1930 - Census: Bangor, Bay, Mich.

  • Isaac, James - b. 1885 Mich. - Indian
  • Jacob, son - b. 1914 Mich. - Indian
  • Juanita, daughter - b. 1916 Mich. - Indian
  • Grace, daughter - b. 1919 Mich. - Indian
  • Gertrude, daughter - b. 1921 Mich. - Indian
  • Leonard, son - b. 1924 Mich. - Indian
  • Nockchikama, Jane, mother-in-law - b. 1840 Mich. - Indian
Related Pages/Notes

Mrs. Jane Nochickame

1872 Michigan Census: Kawkawlin Twp. -- Name|Age|Occupation
Jacob Graverod|48|Laborer
Ua-me-te-go-quay|35\Keeping hse.
Jane|18|at home
  • [Roll662/488R]
    Chief Nochchickame.
    According to a history written author Augustus Gansser, there was a Chief Nau-qua-chic-a-me, who succeeded Chief Put-ta-gua-sa-mine, who in 1835 was living at Tobico Beach in Bay County.
  • [View history]
    Jim Petrimoulx comment. One of my sisters was very good friends with two Indian women by the name of Isaac, they lived almost across Euclid from the Indian church, it sounds like it could be the same Isaac as Jane's Daughter. Jaunita and Gert Isaac's brother Leonard was the Chief of the Chippewas at that time which included the Indians reservation at Saganing. My sister went with her fiends several times to different ceremonies there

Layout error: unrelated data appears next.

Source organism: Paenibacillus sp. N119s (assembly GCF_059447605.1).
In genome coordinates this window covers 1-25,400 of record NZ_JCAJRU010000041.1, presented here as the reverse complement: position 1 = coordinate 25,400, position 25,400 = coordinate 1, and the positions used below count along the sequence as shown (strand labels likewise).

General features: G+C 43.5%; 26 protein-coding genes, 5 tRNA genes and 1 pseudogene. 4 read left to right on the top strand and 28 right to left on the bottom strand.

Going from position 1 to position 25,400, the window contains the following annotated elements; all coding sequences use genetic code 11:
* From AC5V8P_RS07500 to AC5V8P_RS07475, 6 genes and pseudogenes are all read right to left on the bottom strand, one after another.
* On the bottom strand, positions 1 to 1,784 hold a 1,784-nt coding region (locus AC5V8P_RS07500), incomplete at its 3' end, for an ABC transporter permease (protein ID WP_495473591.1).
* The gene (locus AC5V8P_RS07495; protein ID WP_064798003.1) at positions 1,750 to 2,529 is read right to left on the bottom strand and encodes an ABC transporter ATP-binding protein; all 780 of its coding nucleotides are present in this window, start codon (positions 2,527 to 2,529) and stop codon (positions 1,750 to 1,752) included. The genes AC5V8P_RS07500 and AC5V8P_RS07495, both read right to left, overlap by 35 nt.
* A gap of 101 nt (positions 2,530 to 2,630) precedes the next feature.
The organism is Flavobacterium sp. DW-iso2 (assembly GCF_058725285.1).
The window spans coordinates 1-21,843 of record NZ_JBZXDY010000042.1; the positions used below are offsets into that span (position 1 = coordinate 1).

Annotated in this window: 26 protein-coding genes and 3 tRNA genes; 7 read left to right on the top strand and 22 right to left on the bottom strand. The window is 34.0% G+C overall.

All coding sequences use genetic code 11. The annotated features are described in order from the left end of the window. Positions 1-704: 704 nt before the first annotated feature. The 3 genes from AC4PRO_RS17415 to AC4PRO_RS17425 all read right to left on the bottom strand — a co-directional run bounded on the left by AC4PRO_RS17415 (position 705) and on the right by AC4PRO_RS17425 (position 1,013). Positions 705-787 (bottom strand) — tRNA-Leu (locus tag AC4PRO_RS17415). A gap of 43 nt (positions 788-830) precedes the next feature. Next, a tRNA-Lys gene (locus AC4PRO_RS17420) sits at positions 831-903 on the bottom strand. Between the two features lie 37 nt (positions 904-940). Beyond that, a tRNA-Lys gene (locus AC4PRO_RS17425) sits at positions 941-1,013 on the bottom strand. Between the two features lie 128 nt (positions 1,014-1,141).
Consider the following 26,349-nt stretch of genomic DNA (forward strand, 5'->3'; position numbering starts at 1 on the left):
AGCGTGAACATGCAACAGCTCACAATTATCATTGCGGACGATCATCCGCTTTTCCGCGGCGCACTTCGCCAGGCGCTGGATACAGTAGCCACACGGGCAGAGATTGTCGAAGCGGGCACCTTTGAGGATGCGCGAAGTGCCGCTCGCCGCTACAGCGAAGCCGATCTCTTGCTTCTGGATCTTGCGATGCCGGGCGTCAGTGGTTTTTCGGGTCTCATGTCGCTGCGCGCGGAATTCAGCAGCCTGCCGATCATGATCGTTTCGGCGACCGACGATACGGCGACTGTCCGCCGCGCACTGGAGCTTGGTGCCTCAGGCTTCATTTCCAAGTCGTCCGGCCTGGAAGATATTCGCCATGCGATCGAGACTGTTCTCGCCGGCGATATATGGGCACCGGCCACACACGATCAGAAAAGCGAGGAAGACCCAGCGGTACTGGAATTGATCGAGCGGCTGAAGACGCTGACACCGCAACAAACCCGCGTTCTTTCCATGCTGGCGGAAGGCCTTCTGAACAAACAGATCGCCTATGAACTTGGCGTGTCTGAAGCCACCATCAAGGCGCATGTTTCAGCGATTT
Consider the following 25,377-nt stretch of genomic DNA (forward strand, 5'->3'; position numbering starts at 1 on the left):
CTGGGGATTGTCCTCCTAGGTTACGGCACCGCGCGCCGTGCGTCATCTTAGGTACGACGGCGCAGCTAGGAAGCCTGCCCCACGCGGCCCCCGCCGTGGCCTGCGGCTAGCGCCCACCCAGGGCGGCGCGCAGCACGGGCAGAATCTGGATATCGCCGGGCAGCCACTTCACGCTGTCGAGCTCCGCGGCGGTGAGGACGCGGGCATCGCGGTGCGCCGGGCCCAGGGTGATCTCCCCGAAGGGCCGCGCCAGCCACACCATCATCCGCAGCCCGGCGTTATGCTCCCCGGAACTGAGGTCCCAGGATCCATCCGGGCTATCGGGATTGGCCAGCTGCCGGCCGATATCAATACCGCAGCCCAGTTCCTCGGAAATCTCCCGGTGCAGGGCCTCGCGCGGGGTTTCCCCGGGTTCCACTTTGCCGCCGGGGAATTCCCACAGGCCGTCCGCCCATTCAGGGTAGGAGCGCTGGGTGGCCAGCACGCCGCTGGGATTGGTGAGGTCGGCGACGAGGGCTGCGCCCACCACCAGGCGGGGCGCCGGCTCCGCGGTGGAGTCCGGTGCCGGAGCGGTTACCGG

Related Pages:
    Media Center/
    See slideshow "Indian Church," which is about the old Kawkawlin Indian church.
    {Media Center}
    Hotchkiss, George W.
    {Saginaw Valley Indians}
    [Native Settlers]
  • People Referenced
    Graverodd, Elizabeth Mrs. (mother)
    Graverodd, Jacob (father)
    Graverodd, David(?)
    Graverodd, Jane (subject)
    Greensky, Simon Rev.
    Isaac, James (s-inlaw)
    Isaac, Jacob (g-son)
    Isaac, Juanit (g-dau)
    Isaac, Grace (g-dau)
    Isaac, Gertrude (g-dau)
    Leonard, (g-son)
    Hotchkiss, Geo. W.
    James, John (uncle)
    James, Elizabeth (aunt)
    Isaac James Mrs. (dau.)
    Marshall, Daniel A.
    Nau-qua-chick-a-me, Chief
    Nochchickame, Chief
    Nochchickame, James (husband)
    Thompson, Albert Mrs. (dau.)
    Subjects Referenced
    Bangor Twp., MI
    Bay Co., MI
    Chippewa Indians
    Detroit & Mackinac RR
    Frederick, MI
    Indiantown, MI
    Isabella Co., MI
    Kawkawlin, MI
    Kawkawlin Indian Ch.
    Kawkawlin River
    Kawkawlin schoolhouse
    Manistee River, MI
    Mt. Pleasant, MI
    Oak Ridge cemetery
    Saginaw, MI
    Saginaw Bay, MI
    Saginaw River, MI
    WRITINGS: History As It Was Written Then.